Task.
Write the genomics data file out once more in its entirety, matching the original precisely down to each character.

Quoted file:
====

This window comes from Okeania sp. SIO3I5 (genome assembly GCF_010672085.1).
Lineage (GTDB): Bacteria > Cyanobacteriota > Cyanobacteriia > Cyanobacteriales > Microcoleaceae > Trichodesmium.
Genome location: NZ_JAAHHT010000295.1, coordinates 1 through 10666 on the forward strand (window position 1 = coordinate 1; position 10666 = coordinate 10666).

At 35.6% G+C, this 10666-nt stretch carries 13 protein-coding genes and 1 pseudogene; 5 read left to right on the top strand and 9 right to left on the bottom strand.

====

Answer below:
This window comes from Okeania sp. SIO3I5 (genome assembly GCF_010672085.1).
Lineage (GTDB): Bacteria > Cyanobacteriota > Cyanobacteriia > Cyanobacteriales > Microcoleaceae > Trichodesmium.
Genome location: NZ_JAAHHT010000295.1, coordinates 1 through 10666 on the forward strand (window position 1 = coordinate 1; position 10666 = coordinate 10666).

At 35.6% G+C, this 10666-nt stretch carries 13 protein-coding genes and 1 pseudogene; 5 read left to right on the top strand and 9 right to left on the bottom strand.